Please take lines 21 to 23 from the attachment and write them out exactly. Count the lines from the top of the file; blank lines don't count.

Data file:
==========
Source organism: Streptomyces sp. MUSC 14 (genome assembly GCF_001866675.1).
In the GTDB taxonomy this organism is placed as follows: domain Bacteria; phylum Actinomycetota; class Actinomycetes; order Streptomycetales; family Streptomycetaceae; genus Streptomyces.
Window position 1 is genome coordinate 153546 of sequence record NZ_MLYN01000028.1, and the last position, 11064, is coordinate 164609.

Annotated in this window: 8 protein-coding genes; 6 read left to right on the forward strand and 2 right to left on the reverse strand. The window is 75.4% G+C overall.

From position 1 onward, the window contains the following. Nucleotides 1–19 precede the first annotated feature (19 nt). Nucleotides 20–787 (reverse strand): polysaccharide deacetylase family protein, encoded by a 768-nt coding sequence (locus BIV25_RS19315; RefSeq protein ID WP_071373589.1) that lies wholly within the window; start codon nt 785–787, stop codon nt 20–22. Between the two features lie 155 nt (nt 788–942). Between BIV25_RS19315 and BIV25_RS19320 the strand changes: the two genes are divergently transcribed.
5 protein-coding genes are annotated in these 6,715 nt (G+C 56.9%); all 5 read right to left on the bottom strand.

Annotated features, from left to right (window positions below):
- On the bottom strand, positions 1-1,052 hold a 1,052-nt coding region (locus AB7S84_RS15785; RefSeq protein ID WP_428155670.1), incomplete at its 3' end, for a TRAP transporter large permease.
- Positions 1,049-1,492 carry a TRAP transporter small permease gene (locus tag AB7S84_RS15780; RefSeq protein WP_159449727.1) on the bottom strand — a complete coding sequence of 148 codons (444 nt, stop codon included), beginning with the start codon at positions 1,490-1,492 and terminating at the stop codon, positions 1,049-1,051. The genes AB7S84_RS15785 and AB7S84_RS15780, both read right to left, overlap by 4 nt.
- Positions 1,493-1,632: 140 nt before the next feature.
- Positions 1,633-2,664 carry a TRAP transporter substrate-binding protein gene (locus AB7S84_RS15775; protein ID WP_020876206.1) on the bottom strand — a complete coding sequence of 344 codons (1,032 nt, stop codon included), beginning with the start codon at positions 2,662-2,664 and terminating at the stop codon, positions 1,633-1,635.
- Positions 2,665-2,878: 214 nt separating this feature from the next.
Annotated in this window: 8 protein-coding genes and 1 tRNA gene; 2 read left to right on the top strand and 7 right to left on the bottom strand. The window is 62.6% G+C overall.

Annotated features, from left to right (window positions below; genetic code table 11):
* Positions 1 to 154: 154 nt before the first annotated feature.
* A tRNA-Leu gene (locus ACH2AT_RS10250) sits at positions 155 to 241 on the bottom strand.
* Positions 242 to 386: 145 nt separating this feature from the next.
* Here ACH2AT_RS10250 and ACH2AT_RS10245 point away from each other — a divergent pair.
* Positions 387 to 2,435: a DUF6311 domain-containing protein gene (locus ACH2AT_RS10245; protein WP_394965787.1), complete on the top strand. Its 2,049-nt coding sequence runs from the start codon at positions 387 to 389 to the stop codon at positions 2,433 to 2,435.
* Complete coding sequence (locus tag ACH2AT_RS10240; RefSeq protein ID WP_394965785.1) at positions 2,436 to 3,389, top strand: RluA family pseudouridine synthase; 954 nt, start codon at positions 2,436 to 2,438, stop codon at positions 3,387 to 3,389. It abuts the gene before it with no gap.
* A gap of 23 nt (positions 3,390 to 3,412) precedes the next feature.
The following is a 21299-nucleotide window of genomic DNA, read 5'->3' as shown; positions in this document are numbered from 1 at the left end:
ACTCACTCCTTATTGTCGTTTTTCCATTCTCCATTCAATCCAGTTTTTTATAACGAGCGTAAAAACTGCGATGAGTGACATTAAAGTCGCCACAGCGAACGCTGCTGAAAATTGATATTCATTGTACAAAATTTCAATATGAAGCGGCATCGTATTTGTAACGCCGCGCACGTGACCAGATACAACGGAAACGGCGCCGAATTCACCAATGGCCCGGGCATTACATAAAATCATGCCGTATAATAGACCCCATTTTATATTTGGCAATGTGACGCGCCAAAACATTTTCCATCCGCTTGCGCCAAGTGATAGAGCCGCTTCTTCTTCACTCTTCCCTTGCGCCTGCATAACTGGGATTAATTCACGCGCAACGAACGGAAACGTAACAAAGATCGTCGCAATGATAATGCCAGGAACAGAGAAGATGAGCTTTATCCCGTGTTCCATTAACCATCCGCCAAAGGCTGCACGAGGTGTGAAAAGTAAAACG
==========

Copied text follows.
* A gap of 23 nt (positions 3,390 to 3,412) precedes the next feature.
The following is a 21299-nucleotide window of genomic DNA, read 5'->3' as shown; positions in this document are numbered from 1 at the left end:
ACTCACTCCTTATTGTCGTTTTTCCATTCTCCATTCAATCCAGTTTTTTATAACGAGCGTAAAAACTGCGATGAGTGACATTAAAGTCGCCACAGCGAACGCTGCTGAAAATTGATATTCATTGTACAAAATTTCAATATGAAGCGGCATCGTATTTGTAACGCCGCGCACGTGACCAGATACAACGGAAACGGCGCCGAATTCACCAATGGCCCGGGCATTACATAAAATCATGCCGTATAATAGACCCCATTTTATATTTGGCAATGTGACGCGCCAAAACATTTTCCATCCGCTTGCGCCAAGTGATAGAGCCGCTTCTTCTTCACTCTTCCCTTGCGCCTGCATAACTGGGATTAATTCACGCGCAACGAACGGAAACGTAACAAAGATCGTCGCAATGATAATGCCAGGAACAGAGAAGATGAGCTTTATCCCGTGTTCCATTAACCATCCGCCAAAGGCTGCACGAGGTGTGAAAAGTAAAACG